Some workers may be at risk of developing chronic pain or an occupational disease because of job tasks or environments. In some cases, workers in what are relatively low-risk industries may develop chronic pain or illness while at work. If you believe your job caused you to develop chronic pain or a disease, you may be able to recover benefits.
Types of Occupational Diseases
An occupational condition is a disease, illness, or other health condition caused by a work-related activity or workplace environment. An environment at the workplace may put a worker at risk of diseases like cancer. For example, exposure to asbestos, such as in the home repair and demolition industries, may put workers at risk for mesothelioma.
Some workers must use hazardous chemicals in their everyday duties, and may be at risk of various medical conditions, depending on the type of chemical the worker is using.
Chronic Pain in the Workplace
According to the American Chronic Pain Association, pain is the number one cause of adult disability in the United States. Many occupational conditions cause pain. For example, workers who use their hands throughout the day may be prone to develop carpal tunnel syndrome, which can cause pain in the hand and wrist. Other workers may develop lower back pain or neck pain as they lift heavy objects or perform repetitive motions.
Chronic pain may develop as a result of a variety of workplace-related tasks, and may be related to or in some cases may be caused by an occupational disease. Those who develop pain and suffer from it on a regular basis should inform their employers and seek medical attention.
Back Pain Injury Video
Does workers’ compensation cover occupational diseases and chronic pain?
A workers’ compensation claim for an occupational disease will only be accepted if a worker’s work and medical history shows that an illness or infection was caused by the worker’s job and not related to something else. Like an occupational disease, compensation for chronic pain may be awarded if the pain was directly caused by a worker’s job, and not by an unrelated or preexisting condition
In order to recover workers’ compensation benefits, you will have to prove that your pain or disease is work-related. But this can be difficult in some cases. You will need relevant medical documentation from doctors who are treating you. You may need an attorney if the workers’ comp insurer or an employer is arguing that your condition is unrelated to your job duties or environment.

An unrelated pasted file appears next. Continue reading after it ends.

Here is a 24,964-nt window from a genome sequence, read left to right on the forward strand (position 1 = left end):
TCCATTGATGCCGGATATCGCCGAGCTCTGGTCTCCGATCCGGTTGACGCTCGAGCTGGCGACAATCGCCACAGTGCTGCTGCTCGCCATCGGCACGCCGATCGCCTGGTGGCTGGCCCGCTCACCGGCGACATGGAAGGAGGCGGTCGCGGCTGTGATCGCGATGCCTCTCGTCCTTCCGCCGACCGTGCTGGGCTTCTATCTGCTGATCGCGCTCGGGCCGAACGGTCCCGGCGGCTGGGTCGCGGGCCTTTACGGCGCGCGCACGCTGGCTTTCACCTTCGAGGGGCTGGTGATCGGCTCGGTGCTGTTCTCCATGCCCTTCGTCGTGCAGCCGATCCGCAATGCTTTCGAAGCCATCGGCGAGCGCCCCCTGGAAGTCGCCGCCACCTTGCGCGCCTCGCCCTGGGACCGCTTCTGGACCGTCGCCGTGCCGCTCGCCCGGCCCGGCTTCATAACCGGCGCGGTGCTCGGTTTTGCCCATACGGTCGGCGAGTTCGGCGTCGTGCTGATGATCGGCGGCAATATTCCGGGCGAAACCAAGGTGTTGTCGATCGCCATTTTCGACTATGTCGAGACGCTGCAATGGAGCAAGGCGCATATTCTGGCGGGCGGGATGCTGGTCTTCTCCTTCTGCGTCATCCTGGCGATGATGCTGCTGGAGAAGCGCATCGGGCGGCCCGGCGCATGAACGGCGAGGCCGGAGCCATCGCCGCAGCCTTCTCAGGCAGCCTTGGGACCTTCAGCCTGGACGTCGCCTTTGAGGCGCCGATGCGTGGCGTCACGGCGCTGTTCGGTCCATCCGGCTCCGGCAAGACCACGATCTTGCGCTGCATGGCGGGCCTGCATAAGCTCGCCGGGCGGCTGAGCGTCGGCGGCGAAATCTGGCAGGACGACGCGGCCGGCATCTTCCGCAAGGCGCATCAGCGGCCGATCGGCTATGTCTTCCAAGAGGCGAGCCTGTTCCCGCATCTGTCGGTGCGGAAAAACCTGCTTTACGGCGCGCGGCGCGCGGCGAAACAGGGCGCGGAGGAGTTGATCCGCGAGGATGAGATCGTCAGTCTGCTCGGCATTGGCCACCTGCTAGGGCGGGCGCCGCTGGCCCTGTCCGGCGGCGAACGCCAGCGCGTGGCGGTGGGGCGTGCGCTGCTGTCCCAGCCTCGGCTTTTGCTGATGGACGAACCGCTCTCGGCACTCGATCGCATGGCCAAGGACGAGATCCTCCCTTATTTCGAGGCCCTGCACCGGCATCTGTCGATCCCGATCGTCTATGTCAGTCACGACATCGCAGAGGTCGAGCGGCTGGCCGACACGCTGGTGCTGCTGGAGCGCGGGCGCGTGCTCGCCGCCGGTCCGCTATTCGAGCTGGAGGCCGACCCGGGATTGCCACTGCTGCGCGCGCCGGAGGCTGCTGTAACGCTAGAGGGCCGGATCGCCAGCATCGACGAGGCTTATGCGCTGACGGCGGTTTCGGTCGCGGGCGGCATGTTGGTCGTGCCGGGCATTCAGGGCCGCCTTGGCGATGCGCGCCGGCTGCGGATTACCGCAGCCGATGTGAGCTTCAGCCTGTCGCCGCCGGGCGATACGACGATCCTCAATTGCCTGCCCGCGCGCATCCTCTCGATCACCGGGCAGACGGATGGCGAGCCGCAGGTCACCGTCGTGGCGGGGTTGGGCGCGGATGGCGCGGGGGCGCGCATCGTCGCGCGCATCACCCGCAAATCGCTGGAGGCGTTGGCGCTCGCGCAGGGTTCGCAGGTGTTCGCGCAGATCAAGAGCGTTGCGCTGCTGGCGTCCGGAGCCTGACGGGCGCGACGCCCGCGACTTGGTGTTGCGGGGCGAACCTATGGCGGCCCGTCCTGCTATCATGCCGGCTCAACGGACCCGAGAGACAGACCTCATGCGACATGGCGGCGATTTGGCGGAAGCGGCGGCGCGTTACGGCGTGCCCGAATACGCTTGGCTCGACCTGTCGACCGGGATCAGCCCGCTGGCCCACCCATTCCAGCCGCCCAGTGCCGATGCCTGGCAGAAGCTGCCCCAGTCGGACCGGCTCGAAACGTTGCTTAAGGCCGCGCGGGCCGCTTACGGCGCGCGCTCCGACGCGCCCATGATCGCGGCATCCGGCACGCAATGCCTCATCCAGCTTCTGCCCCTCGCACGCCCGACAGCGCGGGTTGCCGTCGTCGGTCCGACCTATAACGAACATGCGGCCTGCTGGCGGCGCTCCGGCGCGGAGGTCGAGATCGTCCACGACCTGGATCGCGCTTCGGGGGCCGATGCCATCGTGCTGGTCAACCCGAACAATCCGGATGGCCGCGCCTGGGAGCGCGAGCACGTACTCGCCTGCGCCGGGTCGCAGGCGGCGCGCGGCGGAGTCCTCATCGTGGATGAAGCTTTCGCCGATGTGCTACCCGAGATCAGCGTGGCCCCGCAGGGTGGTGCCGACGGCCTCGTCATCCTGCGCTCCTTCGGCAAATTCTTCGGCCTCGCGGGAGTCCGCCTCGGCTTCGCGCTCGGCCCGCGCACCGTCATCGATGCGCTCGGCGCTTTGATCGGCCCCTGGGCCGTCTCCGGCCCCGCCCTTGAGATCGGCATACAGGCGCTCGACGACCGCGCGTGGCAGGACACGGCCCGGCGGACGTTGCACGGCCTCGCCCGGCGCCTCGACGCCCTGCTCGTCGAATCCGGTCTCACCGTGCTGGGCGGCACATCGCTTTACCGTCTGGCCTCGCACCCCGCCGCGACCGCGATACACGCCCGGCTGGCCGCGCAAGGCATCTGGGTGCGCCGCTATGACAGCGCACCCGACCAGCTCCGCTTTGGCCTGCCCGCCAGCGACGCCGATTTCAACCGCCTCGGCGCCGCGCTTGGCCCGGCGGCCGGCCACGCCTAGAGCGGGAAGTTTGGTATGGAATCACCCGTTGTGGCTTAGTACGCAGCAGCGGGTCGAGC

Additionally, Washington State Workers’ Compensation Law requires that all claims for occupational diseases (and chronic pain) be filed within two years that a nurse or healthcare practitioner gives you notice of the disease’s existence, and thus your right to file for workers’ compensation.
Why You Need the Help of a Workers’ Compensation Lawyer
Unlike a workplace accident that results in an injury, filing a workers’ compensation claim for an occupational disease or chronic pain isn’t always straightforward. While an accident with a visible injury is obvious, proving that your disease or chronic pain was caused by your job can be difficult.
Subsequently, your claim for benefits may be denied if you do not present adequate evidence. To help you file a successful claim and recover the benefits that you’re entitled to, seeking legal help may be within your best interest.
At Ron Meyers & Associates PLLC, our attorneys have the legal knowledge and determination to help you pursue your claim and benefits. To get started on filing your claim today, call our offices now at 844-920-2438.